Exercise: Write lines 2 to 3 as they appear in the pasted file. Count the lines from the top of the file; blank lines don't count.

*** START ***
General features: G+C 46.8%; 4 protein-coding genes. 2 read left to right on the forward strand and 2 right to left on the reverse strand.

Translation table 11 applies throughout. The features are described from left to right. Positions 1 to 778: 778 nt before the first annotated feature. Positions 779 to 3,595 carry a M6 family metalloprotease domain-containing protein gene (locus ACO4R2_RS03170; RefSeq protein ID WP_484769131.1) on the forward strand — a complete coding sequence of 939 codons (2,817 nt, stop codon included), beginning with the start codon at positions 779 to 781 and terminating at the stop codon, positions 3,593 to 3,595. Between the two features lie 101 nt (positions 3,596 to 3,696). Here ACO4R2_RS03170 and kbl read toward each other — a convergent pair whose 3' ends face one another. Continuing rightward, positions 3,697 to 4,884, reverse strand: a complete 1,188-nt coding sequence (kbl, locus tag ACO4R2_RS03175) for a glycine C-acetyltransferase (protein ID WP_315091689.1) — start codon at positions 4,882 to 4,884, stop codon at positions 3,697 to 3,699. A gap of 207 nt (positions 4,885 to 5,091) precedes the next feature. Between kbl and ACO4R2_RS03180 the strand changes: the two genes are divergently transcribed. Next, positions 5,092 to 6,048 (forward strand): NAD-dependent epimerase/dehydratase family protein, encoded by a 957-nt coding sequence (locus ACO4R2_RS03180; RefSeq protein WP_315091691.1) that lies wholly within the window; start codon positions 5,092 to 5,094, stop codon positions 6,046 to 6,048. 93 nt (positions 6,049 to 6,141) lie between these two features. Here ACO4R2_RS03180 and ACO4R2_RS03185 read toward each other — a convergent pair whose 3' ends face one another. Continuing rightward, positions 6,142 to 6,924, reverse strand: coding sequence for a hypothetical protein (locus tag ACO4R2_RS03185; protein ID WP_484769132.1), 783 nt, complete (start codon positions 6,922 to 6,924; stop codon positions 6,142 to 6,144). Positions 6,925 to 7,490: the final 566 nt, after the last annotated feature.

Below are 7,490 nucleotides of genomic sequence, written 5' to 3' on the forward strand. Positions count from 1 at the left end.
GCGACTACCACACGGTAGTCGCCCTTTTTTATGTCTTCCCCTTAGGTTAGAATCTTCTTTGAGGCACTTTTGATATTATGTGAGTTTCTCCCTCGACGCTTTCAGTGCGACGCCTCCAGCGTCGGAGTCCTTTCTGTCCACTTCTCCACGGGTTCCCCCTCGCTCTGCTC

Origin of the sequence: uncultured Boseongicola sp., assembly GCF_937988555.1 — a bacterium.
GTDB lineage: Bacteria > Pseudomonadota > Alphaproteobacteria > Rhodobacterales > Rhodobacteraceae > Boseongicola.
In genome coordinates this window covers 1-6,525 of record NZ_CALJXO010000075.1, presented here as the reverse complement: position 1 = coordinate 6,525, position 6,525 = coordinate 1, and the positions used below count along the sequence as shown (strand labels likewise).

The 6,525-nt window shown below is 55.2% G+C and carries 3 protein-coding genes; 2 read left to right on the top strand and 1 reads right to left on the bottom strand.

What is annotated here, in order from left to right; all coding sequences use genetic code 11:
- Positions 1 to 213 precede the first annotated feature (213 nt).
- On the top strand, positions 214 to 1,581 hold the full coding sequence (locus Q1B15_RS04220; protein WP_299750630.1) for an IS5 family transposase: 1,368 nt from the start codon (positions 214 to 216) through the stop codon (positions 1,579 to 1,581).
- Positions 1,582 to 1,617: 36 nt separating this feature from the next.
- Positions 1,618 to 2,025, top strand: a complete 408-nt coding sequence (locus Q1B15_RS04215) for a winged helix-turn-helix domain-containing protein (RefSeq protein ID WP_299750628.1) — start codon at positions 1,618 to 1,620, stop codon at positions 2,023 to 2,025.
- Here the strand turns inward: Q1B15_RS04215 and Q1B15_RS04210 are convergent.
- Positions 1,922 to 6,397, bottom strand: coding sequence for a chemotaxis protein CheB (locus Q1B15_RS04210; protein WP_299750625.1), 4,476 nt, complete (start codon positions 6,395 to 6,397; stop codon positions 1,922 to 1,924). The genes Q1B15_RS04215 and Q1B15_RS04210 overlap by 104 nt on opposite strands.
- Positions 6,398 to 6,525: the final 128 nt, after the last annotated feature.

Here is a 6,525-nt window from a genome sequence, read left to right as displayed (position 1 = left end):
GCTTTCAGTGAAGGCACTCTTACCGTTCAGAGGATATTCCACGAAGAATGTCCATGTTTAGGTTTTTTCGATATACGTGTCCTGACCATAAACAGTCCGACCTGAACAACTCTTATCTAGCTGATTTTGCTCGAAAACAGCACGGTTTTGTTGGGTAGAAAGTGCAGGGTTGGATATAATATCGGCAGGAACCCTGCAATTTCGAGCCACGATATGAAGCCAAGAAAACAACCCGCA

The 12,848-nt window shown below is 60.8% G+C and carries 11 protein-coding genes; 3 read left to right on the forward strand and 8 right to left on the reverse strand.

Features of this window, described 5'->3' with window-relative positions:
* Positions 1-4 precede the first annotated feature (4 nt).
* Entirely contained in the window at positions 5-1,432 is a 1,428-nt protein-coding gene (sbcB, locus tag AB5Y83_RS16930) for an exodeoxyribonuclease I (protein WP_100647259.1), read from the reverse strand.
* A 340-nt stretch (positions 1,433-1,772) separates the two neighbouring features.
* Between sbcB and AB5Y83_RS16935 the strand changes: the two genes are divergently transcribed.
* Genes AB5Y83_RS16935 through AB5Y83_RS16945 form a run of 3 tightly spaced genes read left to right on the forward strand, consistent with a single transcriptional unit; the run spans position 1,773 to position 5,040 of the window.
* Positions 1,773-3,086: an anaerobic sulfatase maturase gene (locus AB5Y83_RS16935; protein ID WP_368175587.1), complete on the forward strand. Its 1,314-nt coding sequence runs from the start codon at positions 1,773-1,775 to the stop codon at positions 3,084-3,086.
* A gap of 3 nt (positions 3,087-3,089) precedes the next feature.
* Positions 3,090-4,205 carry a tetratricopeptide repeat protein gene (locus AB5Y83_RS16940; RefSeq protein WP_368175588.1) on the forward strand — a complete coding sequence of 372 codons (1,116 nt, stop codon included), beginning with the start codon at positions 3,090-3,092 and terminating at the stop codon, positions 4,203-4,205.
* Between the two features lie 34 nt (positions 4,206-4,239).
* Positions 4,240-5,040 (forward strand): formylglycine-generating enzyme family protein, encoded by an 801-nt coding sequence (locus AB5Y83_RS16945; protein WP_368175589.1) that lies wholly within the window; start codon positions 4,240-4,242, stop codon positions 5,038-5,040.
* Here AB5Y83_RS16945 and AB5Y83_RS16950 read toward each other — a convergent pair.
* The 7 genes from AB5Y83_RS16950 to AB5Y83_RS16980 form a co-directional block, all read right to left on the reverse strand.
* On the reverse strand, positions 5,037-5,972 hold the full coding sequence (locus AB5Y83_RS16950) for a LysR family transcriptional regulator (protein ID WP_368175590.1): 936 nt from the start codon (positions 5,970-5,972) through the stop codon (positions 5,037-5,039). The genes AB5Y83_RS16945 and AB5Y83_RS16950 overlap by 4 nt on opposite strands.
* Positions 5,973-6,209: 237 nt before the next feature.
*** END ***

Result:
Translation table 11 applies throughout. The features are described from left to right. Positions 1 to 778: 778 nt before the first annotated feature. Positions 779 to 3,595 carry a M6 family metalloprotease domain-containing protein gene (locus ACO4R2_RS03170; RefSeq protein ID WP_484769131.1) on the forward strand — a complete coding sequence of 939 codons (2,817 nt, stop codon included), beginning with the start codon at positions 779 to 781 and terminating at the stop codon, positions 3,593 to 3,595. Between the two features lie 101 nt (positions 3,596 to 3,696). Here ACO4R2_RS03170 and kbl read toward each other — a convergent pair whose 3' ends face one another. Continuing rightward, positions 3,697 to 4,884, reverse strand: a complete 1,188-nt coding sequence (kbl, locus tag ACO4R2_RS03175) for a glycine C-acetyltransferase (protein ID WP_315091689.1) — start codon at positions 4,882 to 4,884, stop codon at positions 3,697 to 3,699. A gap of 207 nt (positions 4,885 to 5,091) precedes the next feature. Between kbl and ACO4R2_RS03180 the strand changes: the two genes are divergently transcribed. Next, positions 5,092 to 6,048 (forward strand): NAD-dependent epimerase/dehydratase family protein, encoded by a 957-nt coding sequence (locus ACO4R2_RS03180; RefSeq protein WP_315091691.1) that lies wholly within the window; start codon positions 5,092 to 5,094, stop codon positions 6,046 to 6,048. 93 nt (positions 6,049 to 6,141) lie between these two features. Here ACO4R2_RS03180 and ACO4R2_RS03185 read toward each other — a convergent pair whose 3' ends face one another. Continuing rightward, positions 6,142 to 6,924, reverse strand: coding sequence for a hypothetical protein (locus tag ACO4R2_RS03185; protein ID WP_484769132.1), 783 nt, complete (start codon positions 6,922 to 6,924; stop codon positions 6,142 to 6,144). Positions 6,925 to 7,490: the final 566 nt, after the last annotated feature.

Below are 7,490 nucleotides of genomic sequence, written 5' to 3' on the forward strand. Positions count from 1 at the left end.